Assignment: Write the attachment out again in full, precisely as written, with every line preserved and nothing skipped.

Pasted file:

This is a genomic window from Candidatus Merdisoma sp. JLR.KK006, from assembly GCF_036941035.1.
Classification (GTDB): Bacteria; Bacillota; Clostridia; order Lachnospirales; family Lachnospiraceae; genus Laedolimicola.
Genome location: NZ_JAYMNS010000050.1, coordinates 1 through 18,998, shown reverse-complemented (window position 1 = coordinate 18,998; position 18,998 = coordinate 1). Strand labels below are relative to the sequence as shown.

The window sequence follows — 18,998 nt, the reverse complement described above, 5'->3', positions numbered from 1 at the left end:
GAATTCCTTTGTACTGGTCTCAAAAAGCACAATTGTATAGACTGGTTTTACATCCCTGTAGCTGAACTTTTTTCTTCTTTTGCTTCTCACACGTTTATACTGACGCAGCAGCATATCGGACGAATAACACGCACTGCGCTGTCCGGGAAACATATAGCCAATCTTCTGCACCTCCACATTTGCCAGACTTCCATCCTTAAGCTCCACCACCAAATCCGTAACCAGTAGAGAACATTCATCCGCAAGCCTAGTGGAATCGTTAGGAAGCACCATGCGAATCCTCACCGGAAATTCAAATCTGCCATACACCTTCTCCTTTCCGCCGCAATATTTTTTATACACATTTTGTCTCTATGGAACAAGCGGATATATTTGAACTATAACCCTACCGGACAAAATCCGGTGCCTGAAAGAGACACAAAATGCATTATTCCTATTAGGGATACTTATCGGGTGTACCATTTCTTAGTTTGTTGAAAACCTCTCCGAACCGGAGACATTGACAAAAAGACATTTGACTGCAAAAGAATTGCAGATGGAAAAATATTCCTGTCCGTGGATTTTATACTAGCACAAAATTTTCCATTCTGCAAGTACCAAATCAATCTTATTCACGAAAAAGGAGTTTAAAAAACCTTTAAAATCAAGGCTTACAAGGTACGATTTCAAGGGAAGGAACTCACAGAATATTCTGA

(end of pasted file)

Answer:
This is a genomic window from Candidatus Merdisoma sp. JLR.KK006, from assembly GCF_036941035.1.
Classification (GTDB): Bacteria; Bacillota; Clostridia; order Lachnospirales; family Lachnospiraceae; genus Laedolimicola.
Genome location: NZ_JAYMNS010000050.1, coordinates 1 through 18,998, shown reverse-complemented (window position 1 = coordinate 18,998; position 18,998 = coordinate 1). Strand labels below are relative to the sequence as shown.

The window sequence follows — 18,998 nt, the reverse complement described above, 5'->3', positions numbered from 1 at the left end:
GAATTCCTTTGTACTGGTCTCAAAAAGCACAATTGTATAGACTGGTTTTACATCCCTGTAGCTGAACTTTTTTCTTCTTTTGCTTCTCACACGTTTATACTGACGCAGCAGCATATCGGACGAATAACACGCACTGCGCTGTCCGGGAAACATATAGCCAATCTTCTGCACCTCCACATTTGCCAGACTTCCATCCTTAAGCTCCACCACCAAATCCGTAACCAGTAGAGAACATTCATCCGCAAGCCTAGTGGAATCGTTAGGAAGCACCATGCGAATCCTCACCGGAAATTCAAATCTGCCATACACCTTCTCCTTTCCGCCGCAATATTTTTTATACACATTTTGTCTCTATGGAACAAGCGGATATATTTGAACTATAACCCTACCGGACAAAATCCGGTGCCTGAAAGAGACACAAAATGCATTATTCCTATTAGGGATACTTATCGGGTGTACCATTTCTTAGTTTGTTGAAAACCTCTCCGAACCGGAGACATTGACAAAAAGACATTTGACTGCAAAAGAATTGCAGATGGAAAAATATTCCTGTCCGTGGATTTTATACTAGCACAAAATTTTCCATTCTGCAAGTACCAAATCAATCTTATTCACGAAAAAGGAGTTTAAAAAACCTTTAAAATCAAGGCTTACAAGGTACGATTTCAAGGGAAGGAACTCACAGAATATTCTGA